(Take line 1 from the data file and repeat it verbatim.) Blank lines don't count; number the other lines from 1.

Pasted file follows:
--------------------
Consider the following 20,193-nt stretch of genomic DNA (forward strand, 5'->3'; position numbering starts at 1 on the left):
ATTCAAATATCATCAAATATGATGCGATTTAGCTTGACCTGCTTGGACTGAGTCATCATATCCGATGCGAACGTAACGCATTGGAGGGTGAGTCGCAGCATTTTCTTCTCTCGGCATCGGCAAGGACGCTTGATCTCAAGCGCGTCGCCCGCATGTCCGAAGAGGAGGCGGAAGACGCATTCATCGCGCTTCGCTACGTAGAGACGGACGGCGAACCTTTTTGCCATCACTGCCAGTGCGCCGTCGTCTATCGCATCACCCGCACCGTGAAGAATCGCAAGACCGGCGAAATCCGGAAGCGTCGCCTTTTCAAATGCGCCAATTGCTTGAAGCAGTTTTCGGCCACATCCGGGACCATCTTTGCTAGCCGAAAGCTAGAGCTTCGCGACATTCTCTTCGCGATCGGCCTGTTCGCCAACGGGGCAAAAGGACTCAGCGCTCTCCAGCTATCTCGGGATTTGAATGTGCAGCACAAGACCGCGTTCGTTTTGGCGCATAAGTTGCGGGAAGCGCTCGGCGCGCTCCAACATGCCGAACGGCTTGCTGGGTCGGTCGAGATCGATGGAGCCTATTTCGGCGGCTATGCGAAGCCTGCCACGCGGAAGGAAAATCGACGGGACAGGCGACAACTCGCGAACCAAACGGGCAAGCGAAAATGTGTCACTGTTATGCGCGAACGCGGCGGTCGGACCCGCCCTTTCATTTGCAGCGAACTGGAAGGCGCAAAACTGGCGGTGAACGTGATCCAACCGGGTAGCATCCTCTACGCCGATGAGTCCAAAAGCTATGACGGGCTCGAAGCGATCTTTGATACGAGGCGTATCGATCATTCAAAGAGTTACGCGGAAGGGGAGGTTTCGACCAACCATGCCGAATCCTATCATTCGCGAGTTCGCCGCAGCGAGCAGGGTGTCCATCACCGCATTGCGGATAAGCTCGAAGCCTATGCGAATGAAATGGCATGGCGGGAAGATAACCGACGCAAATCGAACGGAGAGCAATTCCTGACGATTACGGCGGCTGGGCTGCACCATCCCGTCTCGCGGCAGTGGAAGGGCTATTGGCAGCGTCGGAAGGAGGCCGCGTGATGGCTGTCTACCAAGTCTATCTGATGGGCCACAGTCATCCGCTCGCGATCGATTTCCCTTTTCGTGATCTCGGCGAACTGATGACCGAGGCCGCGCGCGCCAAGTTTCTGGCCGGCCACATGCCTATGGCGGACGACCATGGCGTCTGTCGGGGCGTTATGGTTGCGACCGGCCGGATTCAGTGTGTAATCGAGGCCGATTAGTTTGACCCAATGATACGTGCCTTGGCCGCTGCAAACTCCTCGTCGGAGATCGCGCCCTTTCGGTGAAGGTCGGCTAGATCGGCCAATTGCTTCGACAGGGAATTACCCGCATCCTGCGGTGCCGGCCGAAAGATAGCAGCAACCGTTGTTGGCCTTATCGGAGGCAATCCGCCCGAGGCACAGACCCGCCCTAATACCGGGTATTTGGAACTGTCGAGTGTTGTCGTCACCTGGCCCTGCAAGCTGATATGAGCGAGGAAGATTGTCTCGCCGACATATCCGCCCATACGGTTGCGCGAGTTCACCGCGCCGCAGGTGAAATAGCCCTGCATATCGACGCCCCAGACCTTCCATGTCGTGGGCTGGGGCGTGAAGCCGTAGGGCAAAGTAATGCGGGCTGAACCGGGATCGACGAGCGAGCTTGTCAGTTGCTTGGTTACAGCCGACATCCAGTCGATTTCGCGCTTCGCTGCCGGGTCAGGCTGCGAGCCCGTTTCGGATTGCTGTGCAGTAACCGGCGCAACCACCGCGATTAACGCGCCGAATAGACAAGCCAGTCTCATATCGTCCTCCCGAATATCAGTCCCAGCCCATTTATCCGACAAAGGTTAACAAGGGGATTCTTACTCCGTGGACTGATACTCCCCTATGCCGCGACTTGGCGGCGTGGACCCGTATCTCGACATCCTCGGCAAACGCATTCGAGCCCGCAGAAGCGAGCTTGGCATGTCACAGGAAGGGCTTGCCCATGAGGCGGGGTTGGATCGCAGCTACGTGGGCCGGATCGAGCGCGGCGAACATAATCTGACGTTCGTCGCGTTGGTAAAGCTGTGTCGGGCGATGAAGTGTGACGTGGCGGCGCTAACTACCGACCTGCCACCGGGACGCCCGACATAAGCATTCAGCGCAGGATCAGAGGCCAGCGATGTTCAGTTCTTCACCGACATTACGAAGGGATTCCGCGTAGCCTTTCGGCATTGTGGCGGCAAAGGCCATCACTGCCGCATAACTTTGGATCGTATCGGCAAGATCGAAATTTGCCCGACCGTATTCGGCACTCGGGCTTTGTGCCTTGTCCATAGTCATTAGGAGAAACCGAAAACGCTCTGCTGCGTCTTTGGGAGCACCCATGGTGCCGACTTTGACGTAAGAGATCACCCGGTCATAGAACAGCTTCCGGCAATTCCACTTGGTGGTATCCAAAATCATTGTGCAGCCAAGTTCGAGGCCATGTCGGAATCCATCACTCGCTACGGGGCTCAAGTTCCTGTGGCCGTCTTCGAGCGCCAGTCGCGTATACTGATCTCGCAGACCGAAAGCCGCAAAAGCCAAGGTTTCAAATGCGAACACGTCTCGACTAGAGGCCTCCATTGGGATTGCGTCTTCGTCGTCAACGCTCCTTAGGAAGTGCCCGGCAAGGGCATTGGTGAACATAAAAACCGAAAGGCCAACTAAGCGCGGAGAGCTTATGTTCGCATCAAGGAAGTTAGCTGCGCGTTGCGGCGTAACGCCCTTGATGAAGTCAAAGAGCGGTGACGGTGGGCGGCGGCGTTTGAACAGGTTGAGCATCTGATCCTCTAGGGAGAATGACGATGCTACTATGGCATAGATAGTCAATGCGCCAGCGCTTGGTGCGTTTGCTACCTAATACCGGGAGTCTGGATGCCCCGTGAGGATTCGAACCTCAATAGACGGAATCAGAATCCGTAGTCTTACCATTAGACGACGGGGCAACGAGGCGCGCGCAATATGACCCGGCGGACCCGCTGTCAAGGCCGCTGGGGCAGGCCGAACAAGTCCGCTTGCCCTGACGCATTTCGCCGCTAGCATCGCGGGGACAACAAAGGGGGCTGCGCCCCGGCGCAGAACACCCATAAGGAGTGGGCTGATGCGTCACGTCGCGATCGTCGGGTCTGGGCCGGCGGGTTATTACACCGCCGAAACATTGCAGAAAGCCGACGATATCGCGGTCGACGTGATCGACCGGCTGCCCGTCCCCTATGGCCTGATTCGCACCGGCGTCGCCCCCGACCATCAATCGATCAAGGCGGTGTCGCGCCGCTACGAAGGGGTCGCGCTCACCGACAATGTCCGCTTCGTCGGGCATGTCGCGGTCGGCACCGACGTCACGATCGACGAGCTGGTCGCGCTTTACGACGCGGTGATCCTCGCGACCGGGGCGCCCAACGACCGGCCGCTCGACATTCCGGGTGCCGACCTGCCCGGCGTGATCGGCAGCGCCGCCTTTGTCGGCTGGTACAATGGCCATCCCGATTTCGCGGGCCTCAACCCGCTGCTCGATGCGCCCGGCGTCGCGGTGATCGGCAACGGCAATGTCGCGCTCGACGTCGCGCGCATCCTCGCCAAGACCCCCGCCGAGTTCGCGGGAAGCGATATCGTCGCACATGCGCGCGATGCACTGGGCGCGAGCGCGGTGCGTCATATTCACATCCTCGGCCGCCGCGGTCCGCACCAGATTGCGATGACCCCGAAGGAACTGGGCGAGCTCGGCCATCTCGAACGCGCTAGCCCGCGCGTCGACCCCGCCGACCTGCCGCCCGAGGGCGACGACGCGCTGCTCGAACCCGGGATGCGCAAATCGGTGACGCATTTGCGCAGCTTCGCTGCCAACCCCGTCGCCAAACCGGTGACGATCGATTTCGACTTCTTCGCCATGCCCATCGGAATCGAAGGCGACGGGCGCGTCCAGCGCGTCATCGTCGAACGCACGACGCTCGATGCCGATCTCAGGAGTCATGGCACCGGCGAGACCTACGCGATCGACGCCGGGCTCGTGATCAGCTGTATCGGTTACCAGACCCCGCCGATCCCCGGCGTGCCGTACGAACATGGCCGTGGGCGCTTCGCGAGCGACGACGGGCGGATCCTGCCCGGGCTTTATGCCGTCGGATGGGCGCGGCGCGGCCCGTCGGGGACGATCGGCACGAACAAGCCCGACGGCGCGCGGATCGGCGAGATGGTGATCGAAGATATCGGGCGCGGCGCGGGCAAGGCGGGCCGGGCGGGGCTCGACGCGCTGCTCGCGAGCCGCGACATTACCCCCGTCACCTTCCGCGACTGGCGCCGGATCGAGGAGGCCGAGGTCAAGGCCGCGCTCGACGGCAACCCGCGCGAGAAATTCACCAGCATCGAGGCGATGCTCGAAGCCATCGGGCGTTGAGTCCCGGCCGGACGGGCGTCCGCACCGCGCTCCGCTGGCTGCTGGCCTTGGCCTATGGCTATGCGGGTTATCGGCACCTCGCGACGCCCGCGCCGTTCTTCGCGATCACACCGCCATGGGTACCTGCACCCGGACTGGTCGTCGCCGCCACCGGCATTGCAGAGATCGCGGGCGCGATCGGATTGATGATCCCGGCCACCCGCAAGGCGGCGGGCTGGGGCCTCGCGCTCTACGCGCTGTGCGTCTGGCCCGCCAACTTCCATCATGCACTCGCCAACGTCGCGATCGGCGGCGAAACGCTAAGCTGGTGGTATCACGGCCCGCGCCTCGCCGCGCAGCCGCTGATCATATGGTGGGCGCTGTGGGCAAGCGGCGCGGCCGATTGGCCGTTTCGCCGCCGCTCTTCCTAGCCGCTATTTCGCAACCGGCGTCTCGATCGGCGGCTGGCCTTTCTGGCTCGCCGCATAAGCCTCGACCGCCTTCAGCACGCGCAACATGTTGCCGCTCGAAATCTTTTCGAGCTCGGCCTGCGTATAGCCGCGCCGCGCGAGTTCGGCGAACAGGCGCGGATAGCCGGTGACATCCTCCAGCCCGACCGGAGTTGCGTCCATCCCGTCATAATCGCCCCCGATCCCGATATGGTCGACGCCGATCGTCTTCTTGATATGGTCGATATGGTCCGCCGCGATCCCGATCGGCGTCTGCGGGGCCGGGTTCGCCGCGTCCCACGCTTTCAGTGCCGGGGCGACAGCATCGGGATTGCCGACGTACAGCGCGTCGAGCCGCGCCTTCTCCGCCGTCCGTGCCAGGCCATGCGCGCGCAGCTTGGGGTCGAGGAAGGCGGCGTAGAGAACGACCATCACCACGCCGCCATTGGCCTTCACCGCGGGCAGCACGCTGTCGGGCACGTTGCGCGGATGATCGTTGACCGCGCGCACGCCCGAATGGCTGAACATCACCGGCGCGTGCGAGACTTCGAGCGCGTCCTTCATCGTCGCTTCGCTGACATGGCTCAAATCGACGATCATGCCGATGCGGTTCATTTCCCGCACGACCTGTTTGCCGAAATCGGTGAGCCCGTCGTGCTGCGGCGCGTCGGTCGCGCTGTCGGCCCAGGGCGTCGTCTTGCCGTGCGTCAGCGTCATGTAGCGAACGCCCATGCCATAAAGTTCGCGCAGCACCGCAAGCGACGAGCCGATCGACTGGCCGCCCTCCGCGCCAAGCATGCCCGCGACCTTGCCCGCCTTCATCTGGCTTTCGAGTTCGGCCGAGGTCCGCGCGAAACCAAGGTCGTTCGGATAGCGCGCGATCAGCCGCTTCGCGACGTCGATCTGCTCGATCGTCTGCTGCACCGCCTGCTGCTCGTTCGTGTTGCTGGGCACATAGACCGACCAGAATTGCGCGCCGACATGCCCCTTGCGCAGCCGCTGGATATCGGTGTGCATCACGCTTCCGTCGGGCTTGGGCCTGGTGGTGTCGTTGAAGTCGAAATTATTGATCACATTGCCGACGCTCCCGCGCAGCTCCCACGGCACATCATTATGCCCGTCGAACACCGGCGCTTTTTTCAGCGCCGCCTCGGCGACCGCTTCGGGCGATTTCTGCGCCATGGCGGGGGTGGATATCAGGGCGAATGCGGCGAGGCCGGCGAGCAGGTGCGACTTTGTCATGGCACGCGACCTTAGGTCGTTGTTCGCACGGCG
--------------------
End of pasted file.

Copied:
Consider the following 20,193-nt stretch of genomic DNA (forward strand, 5'->3'; position numbering starts at 1 on the left):